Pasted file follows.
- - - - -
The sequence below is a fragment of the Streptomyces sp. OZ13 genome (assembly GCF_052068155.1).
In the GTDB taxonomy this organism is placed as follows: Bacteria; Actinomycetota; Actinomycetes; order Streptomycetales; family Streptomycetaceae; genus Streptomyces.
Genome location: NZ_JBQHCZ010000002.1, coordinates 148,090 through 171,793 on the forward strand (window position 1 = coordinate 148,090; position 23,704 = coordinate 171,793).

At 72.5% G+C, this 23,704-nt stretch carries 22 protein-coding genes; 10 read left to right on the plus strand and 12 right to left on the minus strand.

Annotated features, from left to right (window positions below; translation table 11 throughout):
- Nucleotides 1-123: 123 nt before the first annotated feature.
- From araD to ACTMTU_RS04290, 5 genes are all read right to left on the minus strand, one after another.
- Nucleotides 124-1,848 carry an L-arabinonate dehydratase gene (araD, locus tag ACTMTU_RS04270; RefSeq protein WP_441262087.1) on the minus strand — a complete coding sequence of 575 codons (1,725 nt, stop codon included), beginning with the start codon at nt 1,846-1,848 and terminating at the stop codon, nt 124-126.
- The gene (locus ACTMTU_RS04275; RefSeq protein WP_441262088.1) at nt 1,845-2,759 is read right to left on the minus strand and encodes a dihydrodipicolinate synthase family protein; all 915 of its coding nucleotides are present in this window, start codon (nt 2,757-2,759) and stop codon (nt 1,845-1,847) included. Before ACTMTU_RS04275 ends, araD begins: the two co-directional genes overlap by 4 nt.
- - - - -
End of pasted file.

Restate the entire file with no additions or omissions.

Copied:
The sequence below is a fragment of the Streptomyces sp. OZ13 genome (assembly GCF_052068155.1).
In the GTDB taxonomy this organism is placed as follows: Bacteria; Actinomycetota; Actinomycetes; order Streptomycetales; family Streptomycetaceae; genus Streptomyces.
Genome location: NZ_JBQHCZ010000002.1, coordinates 148,090 through 171,793 on the forward strand (window position 1 = coordinate 148,090; position 23,704 = coordinate 171,793).

At 72.5% G+C, this 23,704-nt stretch carries 22 protein-coding genes; 10 read left to right on the plus strand and 12 right to left on the minus strand.

Annotated features, from left to right (window positions below; translation table 11 throughout):
- Nucleotides 1-123: 123 nt before the first annotated feature.
- From araD to ACTMTU_RS04290, 5 genes are all read right to left on the minus strand, one after another.
- Nucleotides 124-1,848 carry an L-arabinonate dehydratase gene (araD, locus tag ACTMTU_RS04270; RefSeq protein WP_441262087.1) on the minus strand — a complete coding sequence of 575 codons (1,725 nt, stop codon included), beginning with the start codon at nt 1,846-1,848 and terminating at the stop codon, nt 124-126.
- The gene (locus ACTMTU_RS04275; RefSeq protein WP_441262088.1) at nt 1,845-2,759 is read right to left on the minus strand and encodes a dihydrodipicolinate synthase family protein; all 915 of its coding nucleotides are present in this window, start codon (nt 2,757-2,759) and stop codon (nt 1,845-1,847) included. Before ACTMTU_RS04275 ends, araD begins: the two co-directional genes overlap by 4 nt.